— CHINA NAMES FIRST SPECIAL ENVOY TO THE HORN OF AFRICA: China is keen to play a more important role in promoting peace and security in the Horn of Africa, Hong Kong’s South China Morning Post reported. “Beijing will also provide assistance in kind, in peacekeeping, cooperate in law enforcement and speed up the assistance of criminal investigation lab equipment to countries in the region,” XUE BING, the Chinese special envoy for the region, said.
— AUSTRALIANS SOUR ON CHINA: Australians’ attitude toward China hit a record low in a new public opinion poll, according to the Lowy Institute, a Sydney-based think tank. In a shift from 2020, a majority of Australians now see China as “more of a security threat to Australia,” reflecting a recent deterioration in Australia-China relationship, the institute said.
— CHINA LAUNCHES THIRD AIRCRAFT CARRIER: The PLA Navy’s first domestically designed and built catapult aircraft carrier Fujian was put into service on Friday, according to Chinese state media Xinhua. China’s first carrier Liaoning was a retrofit of an old Soviet model, while the second, Shandong, was homebuilt based on its predecessor.
“The big thing for China is that they appear to have entirely skipped steam and moved directly to an (electromagnetic-style) launch system. If their system works, which remains to be seen, this is a very significant leapfrogging of technology," MATTHEW FUNAIOLE, a senior fellow of the China Power Project at the Center for Strategic and International Studies, told the Washington Post.
China did not specify where Fujian would be deployed but LIU WENSHENG, a spokesperson for China's PLA Navy, said “the needs of safeguarding national sovereignty, security, and development interests” would be considered, according to China daily.
— HONG KONG NEVER A BRITISH COLONY?: New Hong Kong liberal studies textbooks say the city was never a British colony, changing a long-established narrative among Hong Kongers, The New York Times reported last week. The material is seen to be part of the patriotic education under the national security era as China seeks to teach its version of history in the territory.
“In the Xi approach to history, facts are merely incidental. Only interpretation matters. And only one interpretation is allowed,” STEVE TSANG, a Chinese politics specialist at the School of Oriental and African Studies in London, told the AP.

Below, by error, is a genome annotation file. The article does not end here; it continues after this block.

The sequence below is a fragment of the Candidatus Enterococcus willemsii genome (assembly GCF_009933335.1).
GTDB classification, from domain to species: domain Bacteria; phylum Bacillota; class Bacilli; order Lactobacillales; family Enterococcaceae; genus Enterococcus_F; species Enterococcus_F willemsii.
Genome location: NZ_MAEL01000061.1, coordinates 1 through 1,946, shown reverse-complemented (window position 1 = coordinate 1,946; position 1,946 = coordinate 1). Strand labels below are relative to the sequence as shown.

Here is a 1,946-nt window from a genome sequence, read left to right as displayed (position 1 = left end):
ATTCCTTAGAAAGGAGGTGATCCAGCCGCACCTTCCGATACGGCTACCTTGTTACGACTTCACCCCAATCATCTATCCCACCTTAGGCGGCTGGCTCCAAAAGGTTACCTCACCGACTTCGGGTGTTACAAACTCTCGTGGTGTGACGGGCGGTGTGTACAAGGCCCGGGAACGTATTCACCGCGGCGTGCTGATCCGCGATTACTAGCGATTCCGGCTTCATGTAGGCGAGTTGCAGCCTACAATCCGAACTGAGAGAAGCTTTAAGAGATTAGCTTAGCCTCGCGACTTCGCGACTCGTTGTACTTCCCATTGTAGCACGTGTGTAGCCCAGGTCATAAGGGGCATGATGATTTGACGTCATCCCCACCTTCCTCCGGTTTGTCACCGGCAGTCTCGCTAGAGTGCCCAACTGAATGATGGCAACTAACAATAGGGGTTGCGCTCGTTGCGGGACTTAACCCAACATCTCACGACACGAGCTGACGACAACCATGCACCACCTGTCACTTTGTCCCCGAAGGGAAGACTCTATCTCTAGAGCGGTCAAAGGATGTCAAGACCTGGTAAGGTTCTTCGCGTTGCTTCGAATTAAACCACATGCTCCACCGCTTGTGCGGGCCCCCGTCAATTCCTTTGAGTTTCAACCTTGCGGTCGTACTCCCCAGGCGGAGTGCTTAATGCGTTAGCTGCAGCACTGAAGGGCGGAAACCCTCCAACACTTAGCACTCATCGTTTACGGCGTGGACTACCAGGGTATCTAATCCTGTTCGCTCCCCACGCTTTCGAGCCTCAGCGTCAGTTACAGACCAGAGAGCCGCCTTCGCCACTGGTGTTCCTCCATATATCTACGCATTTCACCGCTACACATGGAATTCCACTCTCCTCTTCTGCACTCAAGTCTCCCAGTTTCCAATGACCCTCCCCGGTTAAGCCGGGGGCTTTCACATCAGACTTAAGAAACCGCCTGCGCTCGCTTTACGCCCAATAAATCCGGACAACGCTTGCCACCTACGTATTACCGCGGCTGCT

“Beijing never recognized that China had given up her sovereignty over Hong Kong, that British rule in Hong Kong had legitimacy and that 1997 is the time China resumed the exercise of sovereignty over Hong Kong,” said LAU SIU-KAI, a senior adviser to Beijing on Hong Kong policy.
— UYGHUR FORCED LABOR DATABASE LAUNCHED: The Uyghur Forced Labor Prevention Act implemented on Tuesday prohibits import of goods linked to forced labor in China. The Jewish World Watch launched a database Wednesday that detail companies’ reported ties with Uyghur forced labor.
Financial Times: The corporate feud over satellites that pitted the west against China
WSJ: The Tiny Loophole That Understates the Trade Deficit With China
The Wire China: The Diplomatic Deadlock
Book: Dispatches from the South China Sea: Navigating to Common Ground
Author: JAMES BORTON is an independent environmental policy writer and former Washington Times foreign correspondent who contributes regularly to Asia Times, Nikkei Asian Review, The South China Morning Post and other outlets.
What is the most important takeaway from your book?
Science diplomacy targeted at various issues, including overfishing, coral reef destruction, land reclamation and mitigating tensions over sovereignty claims in the South China Sea. The U.S. and China are already cooperating to develop a marine-protected area network in the South China Sea, combating high seas driftnet fishing and in early typhoon warnings with the National Oceanic and Atmospheric Administration.
What was the most surprising thing you learned while researching and writing this book?
Despite the region’s rampant nationalism over fishing rights and ownership of atolls and rocks, there’s an increasing number of regional marine scientists quietly working together in workshops and surveys since they all know the seriousness from the rapid decline and destruction of coral reefs, ocean acidification, biodiversity loss and fishery collapses. China is an active partner in science cooperation through monsoon onset monitoring with international partners in the Intergovernmental Oceanographic Commission for the Western Pacific.
What does your book tell us about the trajectory and future of U.S.-China relations?
Despite the South China Sea being the lightning rod for military and political muscle flexing, growing numbers of policy experts in Washington and Beijing understand there’s little time to waste on geopolitical divisions. The latest scientific reports confirm that we are at a tipping point from climate change and pollution. There are many geopolitical challenges in the South China Sea, namely over Beijing’s disputed maritime territorial claims, but responsible global governance requires coordinated engagement and systemic responses to prevent the worst outcomes from these dire environmental threats.
Thanks to: Ben Pauker, Matt Kaminski, digital producer Raymond Rapada, Nicolle Liu, Phelim Kine and editor John Yearwood.